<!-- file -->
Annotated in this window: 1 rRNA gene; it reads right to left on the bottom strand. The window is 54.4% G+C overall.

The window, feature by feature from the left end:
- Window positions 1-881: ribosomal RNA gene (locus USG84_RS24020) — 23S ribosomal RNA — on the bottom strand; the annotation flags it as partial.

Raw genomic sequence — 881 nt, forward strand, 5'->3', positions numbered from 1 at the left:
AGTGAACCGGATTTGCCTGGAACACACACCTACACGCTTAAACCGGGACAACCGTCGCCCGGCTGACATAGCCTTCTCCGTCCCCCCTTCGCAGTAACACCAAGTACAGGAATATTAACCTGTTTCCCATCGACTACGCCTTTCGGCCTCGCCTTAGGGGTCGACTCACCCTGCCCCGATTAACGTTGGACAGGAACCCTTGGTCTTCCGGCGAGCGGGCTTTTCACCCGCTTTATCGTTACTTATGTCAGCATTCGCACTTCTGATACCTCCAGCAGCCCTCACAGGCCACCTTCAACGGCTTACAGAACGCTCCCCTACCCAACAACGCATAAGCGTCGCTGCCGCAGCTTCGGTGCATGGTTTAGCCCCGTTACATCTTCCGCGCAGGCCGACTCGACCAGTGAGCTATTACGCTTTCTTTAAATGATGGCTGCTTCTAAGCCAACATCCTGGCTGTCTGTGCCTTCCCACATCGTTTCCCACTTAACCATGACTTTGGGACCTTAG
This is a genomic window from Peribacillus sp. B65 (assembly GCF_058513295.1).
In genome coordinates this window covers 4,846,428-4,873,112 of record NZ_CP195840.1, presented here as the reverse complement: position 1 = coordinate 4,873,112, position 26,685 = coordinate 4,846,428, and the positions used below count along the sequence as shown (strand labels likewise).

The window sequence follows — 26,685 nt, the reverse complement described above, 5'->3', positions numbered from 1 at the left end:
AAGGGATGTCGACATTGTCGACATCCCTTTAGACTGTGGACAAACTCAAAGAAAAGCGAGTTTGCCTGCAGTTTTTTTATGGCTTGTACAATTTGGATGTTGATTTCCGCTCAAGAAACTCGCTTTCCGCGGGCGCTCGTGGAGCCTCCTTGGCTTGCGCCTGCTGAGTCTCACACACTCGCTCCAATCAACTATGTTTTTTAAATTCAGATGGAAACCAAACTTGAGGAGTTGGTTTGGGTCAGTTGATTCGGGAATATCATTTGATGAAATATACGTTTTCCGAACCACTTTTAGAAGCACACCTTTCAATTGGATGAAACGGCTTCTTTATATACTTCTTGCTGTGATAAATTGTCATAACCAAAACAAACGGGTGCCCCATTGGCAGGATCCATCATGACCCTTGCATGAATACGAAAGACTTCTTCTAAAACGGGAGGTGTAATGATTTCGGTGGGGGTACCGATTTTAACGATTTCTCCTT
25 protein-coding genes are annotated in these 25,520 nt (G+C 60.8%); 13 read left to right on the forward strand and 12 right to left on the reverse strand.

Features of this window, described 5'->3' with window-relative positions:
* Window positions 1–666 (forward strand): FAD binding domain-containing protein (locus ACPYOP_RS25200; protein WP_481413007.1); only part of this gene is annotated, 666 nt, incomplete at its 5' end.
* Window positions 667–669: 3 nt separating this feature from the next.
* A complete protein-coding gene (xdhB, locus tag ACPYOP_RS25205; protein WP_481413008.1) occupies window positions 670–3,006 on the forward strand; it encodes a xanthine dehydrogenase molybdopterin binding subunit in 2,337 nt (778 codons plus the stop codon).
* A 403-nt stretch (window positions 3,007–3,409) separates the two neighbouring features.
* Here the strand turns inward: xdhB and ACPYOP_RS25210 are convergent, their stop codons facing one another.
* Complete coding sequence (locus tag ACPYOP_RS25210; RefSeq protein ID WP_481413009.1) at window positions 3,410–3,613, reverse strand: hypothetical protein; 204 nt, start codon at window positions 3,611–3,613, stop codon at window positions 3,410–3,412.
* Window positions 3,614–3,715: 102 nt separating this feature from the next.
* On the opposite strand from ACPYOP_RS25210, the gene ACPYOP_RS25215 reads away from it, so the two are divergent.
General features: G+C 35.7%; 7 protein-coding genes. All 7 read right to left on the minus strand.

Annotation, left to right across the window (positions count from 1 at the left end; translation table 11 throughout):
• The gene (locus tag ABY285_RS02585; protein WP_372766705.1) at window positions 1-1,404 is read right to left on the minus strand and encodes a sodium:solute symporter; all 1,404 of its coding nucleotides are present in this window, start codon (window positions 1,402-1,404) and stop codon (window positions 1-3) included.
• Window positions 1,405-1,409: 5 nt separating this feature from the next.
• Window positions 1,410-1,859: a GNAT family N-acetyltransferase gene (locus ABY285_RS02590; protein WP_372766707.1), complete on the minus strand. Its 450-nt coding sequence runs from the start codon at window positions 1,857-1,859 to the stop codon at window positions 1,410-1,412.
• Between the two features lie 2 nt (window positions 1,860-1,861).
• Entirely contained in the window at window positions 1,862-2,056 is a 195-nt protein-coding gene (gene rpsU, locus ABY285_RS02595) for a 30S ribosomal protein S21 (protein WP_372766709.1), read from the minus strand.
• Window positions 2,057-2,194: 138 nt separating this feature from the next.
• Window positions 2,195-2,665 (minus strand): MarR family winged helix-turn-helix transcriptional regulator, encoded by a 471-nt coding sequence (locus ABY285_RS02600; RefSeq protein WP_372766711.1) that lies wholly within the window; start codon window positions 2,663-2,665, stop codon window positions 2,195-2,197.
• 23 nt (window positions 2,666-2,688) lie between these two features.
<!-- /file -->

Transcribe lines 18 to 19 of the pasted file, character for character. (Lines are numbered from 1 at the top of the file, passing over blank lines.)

* Window positions 3,614–3,715: 102 nt separating this feature from the next.
* On the opposite strand from ACPYOP_RS25210, the gene ACPYOP_RS25215 reads away from it, so the two are divergent.